Authors: David W. Chambers, Casimir Leknius, Laura Reid
Addresses: School of Dentistry, University of the Pacific, San Francisco, CA, 94115, USA. ' School of Dentistry, University of the Pacific, San Francisco, CA, 94115, USA. ' School of Dentistry, University of the Pacific, San Francisco, CA, 94115, USA
Abstract: Neither the average effectiveness nor the variations of technology in transfer applications can be adequately estimated directly from performance data in standard research studies designed to develop technology or to ||prove|| its suitability for markets. The characteristics of the adopter and the situation to which the technology is transferred affect the estimates of outcomes most likely to be observed. A statistical procedure – generalisability analysis – is presented that can be used with various development or qualifying research to estimate variance associated with various factors that might influence technology transfer. By combining these variance estimates with known characteristics of specific applications, adopters of technology can estimate likely effects and their variance when applying technology. The use of generalisability analysis to estimate components of variance in technology transfer is illustrated with data from a study involving the fabrication of temporary crowns in dentistry. A three-factorial, fully crossed, random effects model was tested with a range of user skill values and two values on a technology and situational factors (U × T × S). It is shown in this case that the user contributes the largest amount of expected variance in normal transfer applications, followed by the interaction between the user and technology, complex interactions and error, and technology. It is demonstrated how regressions analysis and confidence intervals partitioned by expected sources of variance can be used to estimate the most likely results of technology transfer to various application contexts based on data provided in technology development or qualification studies. General observations about the nature of technology transfer are also offered.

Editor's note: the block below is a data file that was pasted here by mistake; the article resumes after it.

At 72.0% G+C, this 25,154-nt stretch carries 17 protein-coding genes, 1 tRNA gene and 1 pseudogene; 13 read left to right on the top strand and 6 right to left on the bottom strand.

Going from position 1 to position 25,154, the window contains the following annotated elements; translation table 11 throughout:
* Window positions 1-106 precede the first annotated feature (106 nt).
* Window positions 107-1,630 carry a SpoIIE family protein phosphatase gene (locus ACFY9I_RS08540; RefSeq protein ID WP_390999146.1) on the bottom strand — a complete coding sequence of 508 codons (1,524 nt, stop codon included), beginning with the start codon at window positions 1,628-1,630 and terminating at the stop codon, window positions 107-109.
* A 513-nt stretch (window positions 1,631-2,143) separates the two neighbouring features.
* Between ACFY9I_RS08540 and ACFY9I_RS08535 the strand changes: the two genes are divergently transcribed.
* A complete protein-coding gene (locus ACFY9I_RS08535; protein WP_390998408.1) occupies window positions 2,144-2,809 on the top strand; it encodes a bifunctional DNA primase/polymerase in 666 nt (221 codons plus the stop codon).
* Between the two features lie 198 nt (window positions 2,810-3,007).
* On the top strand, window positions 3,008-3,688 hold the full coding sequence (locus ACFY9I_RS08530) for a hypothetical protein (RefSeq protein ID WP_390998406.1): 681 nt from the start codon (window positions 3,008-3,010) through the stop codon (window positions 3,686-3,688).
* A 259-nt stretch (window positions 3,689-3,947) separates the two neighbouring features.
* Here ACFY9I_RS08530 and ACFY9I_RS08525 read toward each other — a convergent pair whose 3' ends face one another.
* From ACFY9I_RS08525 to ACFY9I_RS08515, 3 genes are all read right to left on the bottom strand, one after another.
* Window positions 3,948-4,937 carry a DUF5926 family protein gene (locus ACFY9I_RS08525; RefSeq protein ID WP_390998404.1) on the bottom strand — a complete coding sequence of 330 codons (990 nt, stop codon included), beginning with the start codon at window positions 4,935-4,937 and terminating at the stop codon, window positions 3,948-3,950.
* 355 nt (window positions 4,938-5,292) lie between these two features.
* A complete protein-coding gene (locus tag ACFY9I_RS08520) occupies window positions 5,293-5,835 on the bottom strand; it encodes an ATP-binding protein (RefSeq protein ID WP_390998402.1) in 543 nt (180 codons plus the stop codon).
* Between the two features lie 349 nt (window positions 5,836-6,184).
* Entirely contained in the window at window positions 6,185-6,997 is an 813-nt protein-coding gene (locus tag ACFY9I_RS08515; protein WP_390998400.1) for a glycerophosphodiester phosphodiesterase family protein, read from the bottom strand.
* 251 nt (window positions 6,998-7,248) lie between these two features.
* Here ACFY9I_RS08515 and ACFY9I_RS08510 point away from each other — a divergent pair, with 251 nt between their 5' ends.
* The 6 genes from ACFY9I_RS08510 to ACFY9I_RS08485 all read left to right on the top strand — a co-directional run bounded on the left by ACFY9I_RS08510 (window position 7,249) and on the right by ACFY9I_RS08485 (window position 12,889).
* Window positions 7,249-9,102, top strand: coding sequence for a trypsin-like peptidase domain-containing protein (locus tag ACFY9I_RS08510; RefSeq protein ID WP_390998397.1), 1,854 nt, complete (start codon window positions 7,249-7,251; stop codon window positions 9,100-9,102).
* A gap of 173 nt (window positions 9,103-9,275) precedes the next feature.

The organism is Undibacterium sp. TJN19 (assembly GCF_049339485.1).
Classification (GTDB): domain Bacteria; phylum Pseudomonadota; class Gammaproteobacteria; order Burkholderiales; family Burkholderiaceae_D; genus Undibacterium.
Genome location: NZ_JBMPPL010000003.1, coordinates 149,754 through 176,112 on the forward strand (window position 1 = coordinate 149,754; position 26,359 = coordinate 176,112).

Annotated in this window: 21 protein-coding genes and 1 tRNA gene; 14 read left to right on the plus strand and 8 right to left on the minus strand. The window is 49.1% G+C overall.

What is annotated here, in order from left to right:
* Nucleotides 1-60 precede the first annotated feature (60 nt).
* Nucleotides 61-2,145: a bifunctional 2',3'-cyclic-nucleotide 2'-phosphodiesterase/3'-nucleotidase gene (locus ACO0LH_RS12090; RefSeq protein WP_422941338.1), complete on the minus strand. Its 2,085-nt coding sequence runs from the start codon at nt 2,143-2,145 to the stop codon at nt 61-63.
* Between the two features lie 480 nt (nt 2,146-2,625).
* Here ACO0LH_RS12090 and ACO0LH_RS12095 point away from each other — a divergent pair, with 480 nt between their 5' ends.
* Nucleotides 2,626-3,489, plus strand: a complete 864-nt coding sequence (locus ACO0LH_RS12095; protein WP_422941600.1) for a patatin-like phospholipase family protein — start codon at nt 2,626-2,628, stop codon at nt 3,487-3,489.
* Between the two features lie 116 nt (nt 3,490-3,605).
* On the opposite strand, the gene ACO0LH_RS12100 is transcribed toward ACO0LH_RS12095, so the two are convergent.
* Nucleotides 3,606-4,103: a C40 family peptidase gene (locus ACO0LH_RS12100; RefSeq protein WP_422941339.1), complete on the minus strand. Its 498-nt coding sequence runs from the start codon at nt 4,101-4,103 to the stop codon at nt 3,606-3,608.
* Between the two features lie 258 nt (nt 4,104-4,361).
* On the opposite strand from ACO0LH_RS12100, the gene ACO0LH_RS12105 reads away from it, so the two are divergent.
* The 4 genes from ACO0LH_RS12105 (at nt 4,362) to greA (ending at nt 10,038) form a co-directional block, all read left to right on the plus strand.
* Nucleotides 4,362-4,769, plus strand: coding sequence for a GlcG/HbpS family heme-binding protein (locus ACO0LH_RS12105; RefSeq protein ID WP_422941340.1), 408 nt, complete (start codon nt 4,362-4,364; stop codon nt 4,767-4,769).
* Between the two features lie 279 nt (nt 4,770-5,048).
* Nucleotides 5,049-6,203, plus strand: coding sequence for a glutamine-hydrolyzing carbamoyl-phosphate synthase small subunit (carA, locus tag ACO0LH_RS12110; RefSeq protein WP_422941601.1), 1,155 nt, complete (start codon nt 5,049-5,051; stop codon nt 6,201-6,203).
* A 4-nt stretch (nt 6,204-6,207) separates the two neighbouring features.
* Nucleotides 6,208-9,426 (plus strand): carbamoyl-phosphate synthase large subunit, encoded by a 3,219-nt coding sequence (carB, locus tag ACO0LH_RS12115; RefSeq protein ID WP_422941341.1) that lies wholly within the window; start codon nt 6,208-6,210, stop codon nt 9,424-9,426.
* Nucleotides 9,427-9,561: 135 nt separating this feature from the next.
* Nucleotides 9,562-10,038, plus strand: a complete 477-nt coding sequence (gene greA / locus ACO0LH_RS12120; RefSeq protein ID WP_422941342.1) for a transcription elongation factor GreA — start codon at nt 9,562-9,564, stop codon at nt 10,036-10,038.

Keywords: technology transfer; generalisability analysis; robust technology; dentistry; variance analysis; predictability; technology adoption.
International Journal of Technology Transfer and Commercialisation, 2005 Vol.4 No.3, pp.318 - 340
Published online: 24 Feb 2005 *Full-text access for editors Access for subscribers Purchase this article Comment on this article